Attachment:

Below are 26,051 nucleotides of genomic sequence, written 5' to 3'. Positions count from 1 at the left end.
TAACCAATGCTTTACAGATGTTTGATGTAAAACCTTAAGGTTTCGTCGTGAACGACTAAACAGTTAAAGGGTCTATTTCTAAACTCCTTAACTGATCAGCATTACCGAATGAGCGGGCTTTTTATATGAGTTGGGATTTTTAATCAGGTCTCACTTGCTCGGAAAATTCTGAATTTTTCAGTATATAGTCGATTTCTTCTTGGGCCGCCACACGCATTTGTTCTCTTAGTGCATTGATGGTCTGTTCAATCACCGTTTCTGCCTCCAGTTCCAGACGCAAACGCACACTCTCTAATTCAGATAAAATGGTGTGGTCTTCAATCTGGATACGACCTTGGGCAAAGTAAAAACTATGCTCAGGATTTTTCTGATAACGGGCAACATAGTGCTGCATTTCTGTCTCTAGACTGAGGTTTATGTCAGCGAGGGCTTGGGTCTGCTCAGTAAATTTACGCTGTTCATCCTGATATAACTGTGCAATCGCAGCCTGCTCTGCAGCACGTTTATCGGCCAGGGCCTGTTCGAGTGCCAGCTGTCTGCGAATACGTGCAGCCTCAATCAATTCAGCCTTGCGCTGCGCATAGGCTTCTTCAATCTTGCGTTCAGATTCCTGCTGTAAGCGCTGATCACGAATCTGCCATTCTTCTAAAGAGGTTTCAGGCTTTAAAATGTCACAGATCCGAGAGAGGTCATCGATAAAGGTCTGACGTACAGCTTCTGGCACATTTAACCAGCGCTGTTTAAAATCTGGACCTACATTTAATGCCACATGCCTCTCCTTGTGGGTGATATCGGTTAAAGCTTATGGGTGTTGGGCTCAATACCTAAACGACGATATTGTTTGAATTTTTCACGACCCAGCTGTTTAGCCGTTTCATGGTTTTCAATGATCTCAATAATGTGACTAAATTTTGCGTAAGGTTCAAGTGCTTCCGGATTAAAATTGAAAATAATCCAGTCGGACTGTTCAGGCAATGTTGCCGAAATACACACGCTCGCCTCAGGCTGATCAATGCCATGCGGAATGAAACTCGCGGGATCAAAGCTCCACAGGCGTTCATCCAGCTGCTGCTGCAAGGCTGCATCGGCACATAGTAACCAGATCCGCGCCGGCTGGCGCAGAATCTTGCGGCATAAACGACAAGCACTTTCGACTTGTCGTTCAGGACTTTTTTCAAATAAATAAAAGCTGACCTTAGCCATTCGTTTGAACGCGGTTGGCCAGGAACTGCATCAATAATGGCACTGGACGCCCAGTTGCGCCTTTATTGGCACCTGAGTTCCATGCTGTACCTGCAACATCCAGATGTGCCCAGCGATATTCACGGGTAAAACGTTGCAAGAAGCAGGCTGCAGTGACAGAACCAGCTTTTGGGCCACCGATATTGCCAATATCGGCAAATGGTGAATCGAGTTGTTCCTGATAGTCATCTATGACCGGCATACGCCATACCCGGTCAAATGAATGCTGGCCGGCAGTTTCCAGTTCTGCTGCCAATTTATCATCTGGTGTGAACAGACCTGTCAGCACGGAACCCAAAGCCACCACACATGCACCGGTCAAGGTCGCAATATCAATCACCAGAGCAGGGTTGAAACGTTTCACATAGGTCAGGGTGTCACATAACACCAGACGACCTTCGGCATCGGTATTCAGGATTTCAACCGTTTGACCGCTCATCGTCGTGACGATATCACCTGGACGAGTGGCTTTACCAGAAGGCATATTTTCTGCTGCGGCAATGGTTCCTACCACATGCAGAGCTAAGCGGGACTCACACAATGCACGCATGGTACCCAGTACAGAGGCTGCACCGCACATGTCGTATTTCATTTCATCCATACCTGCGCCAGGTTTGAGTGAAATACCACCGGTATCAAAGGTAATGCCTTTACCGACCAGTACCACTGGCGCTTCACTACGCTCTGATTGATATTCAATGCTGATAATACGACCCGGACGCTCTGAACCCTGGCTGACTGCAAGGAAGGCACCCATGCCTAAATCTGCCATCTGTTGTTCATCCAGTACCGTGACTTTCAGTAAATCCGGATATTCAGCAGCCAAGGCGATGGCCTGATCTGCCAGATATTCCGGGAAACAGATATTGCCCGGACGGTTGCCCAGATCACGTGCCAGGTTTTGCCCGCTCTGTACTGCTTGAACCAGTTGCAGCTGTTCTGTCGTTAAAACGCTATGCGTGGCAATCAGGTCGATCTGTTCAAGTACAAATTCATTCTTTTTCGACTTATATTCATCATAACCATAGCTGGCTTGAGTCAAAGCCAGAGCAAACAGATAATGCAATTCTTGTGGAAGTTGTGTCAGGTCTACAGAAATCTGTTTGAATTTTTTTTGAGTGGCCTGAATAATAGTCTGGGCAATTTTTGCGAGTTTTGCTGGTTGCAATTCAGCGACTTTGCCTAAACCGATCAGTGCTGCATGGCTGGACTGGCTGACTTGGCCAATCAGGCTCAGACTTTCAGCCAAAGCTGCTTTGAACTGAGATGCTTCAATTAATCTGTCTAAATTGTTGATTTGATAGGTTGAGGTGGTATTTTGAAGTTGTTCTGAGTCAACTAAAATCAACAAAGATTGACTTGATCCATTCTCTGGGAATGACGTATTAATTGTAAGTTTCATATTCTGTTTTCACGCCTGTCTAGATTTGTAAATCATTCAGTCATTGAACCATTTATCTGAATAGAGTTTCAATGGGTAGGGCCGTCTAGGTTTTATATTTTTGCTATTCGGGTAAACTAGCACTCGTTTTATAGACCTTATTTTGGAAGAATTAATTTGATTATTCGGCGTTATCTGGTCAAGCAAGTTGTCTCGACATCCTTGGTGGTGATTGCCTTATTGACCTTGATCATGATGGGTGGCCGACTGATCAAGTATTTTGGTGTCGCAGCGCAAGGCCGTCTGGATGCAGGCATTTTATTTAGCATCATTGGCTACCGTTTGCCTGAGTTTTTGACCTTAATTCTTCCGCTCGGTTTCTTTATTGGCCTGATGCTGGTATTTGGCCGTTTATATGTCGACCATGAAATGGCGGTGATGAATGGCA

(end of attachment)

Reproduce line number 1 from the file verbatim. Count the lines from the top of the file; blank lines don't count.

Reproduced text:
Below are 26,051 nucleotides of genomic sequence, written 5' to 3'. Positions count from 1 at the left end.